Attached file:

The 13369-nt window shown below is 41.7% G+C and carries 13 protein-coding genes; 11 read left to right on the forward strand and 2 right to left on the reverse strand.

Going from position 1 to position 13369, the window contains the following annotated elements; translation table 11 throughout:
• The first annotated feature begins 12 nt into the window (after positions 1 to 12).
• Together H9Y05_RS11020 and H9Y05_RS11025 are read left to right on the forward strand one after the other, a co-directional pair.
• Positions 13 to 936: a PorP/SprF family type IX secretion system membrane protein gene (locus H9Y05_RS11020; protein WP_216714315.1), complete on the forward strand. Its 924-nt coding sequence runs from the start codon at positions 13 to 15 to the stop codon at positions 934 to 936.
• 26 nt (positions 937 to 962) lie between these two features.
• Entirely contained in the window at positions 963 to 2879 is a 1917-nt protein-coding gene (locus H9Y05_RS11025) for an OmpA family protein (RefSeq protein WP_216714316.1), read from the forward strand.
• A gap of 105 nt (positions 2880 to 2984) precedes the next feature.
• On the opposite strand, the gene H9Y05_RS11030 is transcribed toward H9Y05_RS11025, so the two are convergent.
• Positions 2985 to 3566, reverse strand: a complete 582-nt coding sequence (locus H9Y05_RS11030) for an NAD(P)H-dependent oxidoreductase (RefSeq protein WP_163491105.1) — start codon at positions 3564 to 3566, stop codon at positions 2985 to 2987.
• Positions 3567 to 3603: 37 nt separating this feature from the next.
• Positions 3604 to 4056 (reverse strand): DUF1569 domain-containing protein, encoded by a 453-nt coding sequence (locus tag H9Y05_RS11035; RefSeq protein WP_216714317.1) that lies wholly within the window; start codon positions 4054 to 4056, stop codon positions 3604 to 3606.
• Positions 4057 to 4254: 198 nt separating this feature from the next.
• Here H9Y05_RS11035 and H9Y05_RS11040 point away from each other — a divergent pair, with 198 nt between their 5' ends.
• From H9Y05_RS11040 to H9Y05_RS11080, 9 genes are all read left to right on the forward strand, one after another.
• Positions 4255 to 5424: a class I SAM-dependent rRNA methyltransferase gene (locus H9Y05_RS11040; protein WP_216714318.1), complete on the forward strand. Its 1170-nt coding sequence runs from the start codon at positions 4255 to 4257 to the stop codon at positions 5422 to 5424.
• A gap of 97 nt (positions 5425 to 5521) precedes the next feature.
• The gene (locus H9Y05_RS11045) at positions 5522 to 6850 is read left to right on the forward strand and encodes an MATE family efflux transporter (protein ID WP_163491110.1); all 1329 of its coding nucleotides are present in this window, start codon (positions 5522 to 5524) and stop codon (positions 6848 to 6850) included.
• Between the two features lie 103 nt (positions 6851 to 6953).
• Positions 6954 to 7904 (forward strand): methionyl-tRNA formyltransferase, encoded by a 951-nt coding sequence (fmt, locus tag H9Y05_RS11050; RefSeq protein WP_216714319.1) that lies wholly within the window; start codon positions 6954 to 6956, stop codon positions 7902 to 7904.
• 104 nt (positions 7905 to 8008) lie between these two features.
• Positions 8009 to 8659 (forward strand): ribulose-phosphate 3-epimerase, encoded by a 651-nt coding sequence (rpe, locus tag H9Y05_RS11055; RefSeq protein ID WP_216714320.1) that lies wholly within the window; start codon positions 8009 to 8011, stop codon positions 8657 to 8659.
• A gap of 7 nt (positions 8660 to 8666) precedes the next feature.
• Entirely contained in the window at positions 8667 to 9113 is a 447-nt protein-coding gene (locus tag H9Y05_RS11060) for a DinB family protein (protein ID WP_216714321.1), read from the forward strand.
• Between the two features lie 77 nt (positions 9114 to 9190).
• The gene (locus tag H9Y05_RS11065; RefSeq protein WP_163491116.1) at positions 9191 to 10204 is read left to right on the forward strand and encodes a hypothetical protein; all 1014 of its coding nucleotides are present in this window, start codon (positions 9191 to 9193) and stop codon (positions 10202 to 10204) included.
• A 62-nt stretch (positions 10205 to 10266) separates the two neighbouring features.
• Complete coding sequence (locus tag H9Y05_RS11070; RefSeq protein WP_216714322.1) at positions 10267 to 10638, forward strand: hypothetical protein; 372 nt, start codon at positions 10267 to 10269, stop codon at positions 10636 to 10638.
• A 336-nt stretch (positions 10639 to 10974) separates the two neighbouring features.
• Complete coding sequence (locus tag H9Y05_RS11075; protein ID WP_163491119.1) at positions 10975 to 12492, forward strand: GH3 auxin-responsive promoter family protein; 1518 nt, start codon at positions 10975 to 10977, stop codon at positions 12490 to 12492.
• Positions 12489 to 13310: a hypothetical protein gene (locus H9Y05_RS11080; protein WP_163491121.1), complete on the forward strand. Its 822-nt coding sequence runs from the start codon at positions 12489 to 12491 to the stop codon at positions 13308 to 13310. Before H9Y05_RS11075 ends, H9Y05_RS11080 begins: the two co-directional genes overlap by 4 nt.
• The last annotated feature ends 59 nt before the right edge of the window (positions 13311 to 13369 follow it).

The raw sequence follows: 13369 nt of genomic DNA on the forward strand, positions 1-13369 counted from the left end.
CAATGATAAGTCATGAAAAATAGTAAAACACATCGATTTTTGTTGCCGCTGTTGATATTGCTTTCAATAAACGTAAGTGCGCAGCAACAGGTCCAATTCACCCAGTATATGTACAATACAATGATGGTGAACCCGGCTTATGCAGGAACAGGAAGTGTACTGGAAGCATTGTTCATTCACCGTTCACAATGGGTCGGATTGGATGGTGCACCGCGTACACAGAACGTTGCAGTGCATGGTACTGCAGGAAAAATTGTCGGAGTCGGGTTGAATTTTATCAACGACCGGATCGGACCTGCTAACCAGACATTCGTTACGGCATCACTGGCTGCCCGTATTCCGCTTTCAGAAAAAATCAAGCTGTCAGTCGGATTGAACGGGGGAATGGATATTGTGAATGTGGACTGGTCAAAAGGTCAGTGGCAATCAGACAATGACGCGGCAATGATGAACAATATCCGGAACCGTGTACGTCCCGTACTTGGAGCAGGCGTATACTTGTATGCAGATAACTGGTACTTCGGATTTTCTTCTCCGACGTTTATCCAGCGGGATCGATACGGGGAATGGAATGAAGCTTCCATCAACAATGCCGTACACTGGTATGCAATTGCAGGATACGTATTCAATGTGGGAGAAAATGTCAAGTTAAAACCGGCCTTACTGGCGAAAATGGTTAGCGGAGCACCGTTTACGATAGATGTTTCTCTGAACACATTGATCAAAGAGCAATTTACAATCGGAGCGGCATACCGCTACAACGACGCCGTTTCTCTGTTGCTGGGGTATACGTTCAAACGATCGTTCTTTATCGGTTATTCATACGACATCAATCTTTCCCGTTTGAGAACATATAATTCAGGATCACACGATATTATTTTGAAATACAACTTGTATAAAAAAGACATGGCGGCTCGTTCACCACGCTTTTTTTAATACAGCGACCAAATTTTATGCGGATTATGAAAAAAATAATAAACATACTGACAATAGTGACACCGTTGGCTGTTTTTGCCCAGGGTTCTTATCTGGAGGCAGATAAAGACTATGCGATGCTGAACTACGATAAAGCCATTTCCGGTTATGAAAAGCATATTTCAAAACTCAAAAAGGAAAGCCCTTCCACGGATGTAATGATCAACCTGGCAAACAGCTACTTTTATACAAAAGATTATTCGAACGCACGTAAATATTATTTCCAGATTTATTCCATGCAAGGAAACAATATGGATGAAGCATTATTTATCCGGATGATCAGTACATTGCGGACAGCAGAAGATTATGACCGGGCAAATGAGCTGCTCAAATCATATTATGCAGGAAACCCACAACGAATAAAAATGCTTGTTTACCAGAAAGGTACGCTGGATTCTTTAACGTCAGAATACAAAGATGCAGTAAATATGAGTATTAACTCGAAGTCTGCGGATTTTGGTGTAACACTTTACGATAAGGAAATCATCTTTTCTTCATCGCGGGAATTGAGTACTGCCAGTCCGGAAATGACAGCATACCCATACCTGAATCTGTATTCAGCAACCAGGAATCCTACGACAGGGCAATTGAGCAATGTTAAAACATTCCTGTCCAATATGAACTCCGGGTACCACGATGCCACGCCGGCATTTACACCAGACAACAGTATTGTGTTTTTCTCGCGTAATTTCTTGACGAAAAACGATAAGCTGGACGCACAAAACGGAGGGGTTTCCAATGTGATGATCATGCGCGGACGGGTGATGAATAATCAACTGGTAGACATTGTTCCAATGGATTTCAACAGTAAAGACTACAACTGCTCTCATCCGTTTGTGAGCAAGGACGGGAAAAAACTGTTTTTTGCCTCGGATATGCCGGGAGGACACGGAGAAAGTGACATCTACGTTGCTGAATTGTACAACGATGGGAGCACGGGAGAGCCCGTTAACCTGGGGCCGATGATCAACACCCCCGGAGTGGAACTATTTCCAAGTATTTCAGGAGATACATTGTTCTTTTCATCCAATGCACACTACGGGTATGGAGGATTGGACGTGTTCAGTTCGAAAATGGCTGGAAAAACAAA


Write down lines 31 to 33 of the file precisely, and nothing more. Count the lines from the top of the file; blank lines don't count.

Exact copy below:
• Positions 12489 to 13310: a hypothetical protein gene (locus H9Y05_RS11080; protein WP_163491121.1), complete on the forward strand. Its 822-nt coding sequence runs from the start codon at positions 12489 to 12491 to the stop codon at positions 13308 to 13310. Before H9Y05_RS11075 ends, H9Y05_RS11080 begins: the two co-directional genes overlap by 4 nt.
• The last annotated feature ends 59 nt before the right edge of the window (positions 13311 to 13369 follow it).

The raw sequence follows: 13369 nt of genomic DNA on the forward strand, positions 1-13369 counted from the left end.